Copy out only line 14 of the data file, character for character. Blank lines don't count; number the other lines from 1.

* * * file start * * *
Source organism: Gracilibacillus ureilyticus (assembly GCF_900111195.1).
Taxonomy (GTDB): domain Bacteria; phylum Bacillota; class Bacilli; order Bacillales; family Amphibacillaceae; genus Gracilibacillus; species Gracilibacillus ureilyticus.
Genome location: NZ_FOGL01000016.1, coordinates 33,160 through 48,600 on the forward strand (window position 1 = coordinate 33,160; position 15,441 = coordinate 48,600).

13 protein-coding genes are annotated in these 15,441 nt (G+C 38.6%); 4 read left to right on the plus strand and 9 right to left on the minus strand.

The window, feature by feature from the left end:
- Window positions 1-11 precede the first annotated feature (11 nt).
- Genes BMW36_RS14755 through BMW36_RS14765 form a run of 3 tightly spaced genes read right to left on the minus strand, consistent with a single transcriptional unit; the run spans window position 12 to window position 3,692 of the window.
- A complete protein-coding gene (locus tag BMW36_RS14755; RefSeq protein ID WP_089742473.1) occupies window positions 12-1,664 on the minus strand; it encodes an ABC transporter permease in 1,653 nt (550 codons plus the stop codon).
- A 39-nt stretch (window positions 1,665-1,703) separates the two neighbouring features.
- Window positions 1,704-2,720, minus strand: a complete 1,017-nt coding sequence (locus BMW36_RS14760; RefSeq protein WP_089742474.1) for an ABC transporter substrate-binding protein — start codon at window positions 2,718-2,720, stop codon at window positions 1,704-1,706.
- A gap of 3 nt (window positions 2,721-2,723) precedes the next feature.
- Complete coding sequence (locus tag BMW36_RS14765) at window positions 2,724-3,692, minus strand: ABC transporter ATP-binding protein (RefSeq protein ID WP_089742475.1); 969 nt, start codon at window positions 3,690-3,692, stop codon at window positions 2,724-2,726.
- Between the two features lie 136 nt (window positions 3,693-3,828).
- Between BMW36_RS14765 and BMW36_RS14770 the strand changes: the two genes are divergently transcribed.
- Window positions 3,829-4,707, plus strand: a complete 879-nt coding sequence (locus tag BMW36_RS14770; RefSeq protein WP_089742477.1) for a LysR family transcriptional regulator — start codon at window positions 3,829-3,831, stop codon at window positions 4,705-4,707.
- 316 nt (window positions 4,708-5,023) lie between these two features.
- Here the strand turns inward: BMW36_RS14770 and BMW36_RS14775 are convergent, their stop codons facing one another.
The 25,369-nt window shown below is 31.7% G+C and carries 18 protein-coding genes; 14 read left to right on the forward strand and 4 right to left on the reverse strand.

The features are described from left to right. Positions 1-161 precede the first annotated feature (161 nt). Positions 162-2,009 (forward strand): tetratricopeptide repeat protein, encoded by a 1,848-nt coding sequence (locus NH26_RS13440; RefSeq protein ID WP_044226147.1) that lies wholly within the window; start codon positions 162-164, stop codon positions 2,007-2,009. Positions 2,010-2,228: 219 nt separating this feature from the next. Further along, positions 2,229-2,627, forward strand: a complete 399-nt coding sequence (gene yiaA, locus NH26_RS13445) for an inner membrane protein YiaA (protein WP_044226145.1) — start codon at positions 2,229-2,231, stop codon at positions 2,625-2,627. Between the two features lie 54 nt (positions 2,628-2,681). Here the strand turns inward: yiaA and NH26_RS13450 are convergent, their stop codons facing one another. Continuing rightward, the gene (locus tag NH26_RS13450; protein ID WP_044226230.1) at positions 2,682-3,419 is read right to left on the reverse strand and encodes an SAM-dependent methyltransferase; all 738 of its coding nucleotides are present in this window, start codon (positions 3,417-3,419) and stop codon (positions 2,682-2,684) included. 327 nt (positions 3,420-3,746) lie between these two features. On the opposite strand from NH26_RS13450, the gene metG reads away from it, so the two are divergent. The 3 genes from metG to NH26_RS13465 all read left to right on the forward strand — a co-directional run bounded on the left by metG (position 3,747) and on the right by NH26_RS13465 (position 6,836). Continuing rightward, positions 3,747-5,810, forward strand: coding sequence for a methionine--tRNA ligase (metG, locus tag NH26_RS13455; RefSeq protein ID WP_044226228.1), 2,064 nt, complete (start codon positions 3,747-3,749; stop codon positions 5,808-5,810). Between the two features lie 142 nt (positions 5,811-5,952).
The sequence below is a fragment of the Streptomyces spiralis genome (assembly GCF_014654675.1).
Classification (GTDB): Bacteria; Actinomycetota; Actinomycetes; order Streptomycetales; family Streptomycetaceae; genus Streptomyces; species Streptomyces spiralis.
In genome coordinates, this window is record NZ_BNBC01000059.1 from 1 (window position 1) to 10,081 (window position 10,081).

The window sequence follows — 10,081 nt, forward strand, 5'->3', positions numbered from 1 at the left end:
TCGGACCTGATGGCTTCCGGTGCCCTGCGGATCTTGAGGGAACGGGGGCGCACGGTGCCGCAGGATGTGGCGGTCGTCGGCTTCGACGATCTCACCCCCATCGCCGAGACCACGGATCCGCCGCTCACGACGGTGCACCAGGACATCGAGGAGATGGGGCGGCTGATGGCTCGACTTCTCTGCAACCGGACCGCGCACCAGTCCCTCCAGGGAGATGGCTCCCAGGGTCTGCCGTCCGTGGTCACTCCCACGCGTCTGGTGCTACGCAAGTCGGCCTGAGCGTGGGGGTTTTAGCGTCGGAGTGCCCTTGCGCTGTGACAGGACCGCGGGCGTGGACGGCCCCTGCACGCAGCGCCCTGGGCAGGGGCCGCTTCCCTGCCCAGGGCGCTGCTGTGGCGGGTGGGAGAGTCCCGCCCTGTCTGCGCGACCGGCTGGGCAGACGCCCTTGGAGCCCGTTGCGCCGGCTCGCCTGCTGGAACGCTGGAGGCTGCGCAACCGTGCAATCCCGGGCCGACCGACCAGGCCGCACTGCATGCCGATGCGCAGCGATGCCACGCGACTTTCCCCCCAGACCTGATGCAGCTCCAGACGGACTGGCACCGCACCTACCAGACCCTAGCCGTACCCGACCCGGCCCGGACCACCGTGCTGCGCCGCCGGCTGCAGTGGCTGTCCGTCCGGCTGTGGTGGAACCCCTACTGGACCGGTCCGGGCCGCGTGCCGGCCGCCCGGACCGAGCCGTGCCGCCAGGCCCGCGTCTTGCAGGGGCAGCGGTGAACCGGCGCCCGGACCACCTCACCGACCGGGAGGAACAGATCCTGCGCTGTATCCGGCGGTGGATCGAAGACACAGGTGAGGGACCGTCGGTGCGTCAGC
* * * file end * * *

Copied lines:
- Between BMW36_RS14765 and BMW36_RS14770 the strand changes: the two genes are divergently transcribed.